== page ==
All in all, it’s not an inherently bad movie.  It’s just mediocre.  And pointless.

Which still begs the question: why exactly did Disney dig into its vaults to produce this?  It’s not like the public was begging for a Witch Mountain remake.  If anything, the original (and its remake) are probably two of Disney’s less-remembered films; even I, a self-confessed fan, hadn’t thought about either movie in more than a decade, until I saw the trailers for the new version.  And this isn’t the kind of film that has a built-in audience.

So I’ve got three theories:

 

Theory #1: Disney, being the benevolent corporation that it is, was attempting to make quality entertainment suitable for the whole family.

I don’t have a problem with family movies.  And certainly, I think the whole aliens-on-Earth thing is a concept with a lot of potential.  More than 20 years after my first viewing of E.T., it still stands out in my mind as a great movie—and that’s the same concept with an uglier alien.  That is great family entertainment right there.

Speaking of quality family entertainment, in 2007 Disney produced Bridge to Terabithia, which also starred AnnaSophia Robb (who plays the female alien here).  Robb’s performance in Terabithia was luminous, so I know she can do better.  But I guess there’s only so much that even a talented performer can do with a lackluster script.

So if this was Disney’s goal, then they need to give kids—and their parents—a little more credit.  I don’t care whether your audience is 5 or 500; you shouldn’t skimp on plot in favor of cool effects!  Seriously, didn’t anyone learn anything from the Star Wars prequels?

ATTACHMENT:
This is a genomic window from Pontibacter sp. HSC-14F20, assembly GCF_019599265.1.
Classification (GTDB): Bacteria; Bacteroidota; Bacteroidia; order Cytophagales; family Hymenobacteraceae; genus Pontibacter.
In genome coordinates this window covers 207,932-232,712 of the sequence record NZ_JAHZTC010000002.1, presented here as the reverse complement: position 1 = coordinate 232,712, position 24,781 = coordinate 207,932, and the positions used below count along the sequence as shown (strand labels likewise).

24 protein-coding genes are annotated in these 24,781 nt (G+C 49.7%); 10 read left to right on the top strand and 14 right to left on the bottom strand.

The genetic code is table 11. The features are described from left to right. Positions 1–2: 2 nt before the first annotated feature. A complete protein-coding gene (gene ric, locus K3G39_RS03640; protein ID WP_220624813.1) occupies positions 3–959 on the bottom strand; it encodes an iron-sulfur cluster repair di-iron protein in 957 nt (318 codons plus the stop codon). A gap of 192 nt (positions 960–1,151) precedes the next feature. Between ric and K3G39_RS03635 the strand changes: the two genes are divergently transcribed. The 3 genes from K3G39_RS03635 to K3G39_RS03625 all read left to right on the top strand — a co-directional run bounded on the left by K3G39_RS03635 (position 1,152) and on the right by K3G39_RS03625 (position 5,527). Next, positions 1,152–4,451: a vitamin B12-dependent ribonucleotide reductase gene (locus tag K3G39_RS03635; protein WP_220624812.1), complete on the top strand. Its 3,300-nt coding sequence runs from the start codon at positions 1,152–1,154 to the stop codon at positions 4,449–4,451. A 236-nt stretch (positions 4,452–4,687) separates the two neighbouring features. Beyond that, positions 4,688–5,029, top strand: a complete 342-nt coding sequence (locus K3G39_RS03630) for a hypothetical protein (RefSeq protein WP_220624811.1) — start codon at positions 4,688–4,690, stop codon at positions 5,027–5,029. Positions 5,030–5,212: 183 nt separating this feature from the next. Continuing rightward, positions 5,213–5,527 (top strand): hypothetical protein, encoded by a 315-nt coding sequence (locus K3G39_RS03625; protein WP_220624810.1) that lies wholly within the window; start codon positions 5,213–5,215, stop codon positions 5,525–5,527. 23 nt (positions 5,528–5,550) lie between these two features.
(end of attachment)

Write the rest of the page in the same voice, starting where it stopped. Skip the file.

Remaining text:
This movie might be enjoyable for certain audiences; based on the audience in the screening I saw, I’m guessing males between the ages of 6 and 10.  But even that group wasn’t exactly awestruck by the movie.  Oh, don’t get me wrong: I heard kids who had attending my screening saying things like, “It was good.  Really.”  But none of them seemed exactly disappointed that it was over, either.

Even if you’re not a part of the target audience, the movie isn’t terrible.  It’s a hell of a lot less torturous than some I’ve seen—*cough*Black Dahlia*cough.*  And if you’re looking for a quick and easy way to get out of the house, there are worse ways to spend an hour and a half.

Likelihood this is the case: About 50%.  I know Disney can do better than this…but then again, I know they can do much, much worse

If this was their goal, then the movie gets a: C-.  Actually, the movie was solid C material, but I bumped off half a letter for tainting my memories of the previous two films.

Theory #2: Disney decided to make a movie purely to facilitate the creation of a ride in one or more of its theme parks.

Imagine, if you will, two Disney imagineers; just for simplicity’s sake, we’ll call them Mickey and Donald.  They are tasked with coming up with the latest and greatest ride for Disney World.  Their conversation goes something like this.

MICKEY: You know what would be great?  An alien ride in the Magic Kingdom.

DONALD: Yeah, but you know all those Magic Kingdom rides have to be movie-themed.  What alien movies has Disney done lately?

MICKEY: Was E.T. made by Disney?

DONALD: Nope.

MICKEY: Shit.  (Thinks for a moment.)  Hey, what about Escape to Witch Mountain?  That was about two alien kids, right?  We could make a kick-ass ride off of that.